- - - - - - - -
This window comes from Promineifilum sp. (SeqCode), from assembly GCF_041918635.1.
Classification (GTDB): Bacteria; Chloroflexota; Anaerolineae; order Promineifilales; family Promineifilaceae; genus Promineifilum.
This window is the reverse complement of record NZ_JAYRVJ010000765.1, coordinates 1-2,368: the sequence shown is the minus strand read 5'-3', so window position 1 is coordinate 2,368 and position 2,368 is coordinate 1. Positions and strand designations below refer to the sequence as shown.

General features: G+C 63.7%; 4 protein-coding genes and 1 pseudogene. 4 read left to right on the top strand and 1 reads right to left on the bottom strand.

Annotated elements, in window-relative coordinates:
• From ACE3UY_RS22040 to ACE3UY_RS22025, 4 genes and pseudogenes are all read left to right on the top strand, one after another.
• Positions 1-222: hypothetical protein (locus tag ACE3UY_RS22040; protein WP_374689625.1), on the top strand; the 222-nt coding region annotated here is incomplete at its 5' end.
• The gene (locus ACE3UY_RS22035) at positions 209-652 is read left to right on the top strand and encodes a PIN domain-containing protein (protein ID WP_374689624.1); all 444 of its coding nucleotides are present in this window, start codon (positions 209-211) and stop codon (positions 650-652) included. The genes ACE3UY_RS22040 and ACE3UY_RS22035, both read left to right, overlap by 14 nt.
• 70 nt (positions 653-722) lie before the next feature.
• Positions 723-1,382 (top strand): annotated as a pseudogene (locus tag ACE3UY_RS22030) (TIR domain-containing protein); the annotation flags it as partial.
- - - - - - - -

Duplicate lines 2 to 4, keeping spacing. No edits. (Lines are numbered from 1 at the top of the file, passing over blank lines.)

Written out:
Classification (GTDB): Bacteria; Chloroflexota; Anaerolineae; order Promineifilales; family Promineifilaceae; genus Promineifilum.
This window is the reverse complement of record NZ_JAYRVJ010000765.1, coordinates 1-2,368: the sequence shown is the minus strand read 5'-3', so window position 1 is coordinate 2,368 and position 2,368 is coordinate 1. Positions and strand designations below refer to the sequence as shown.

General features: G+C 63.7%; 4 protein-coding genes and 1 pseudogene. 4 read left to right on the top strand and 1 reads right to left on the bottom strand.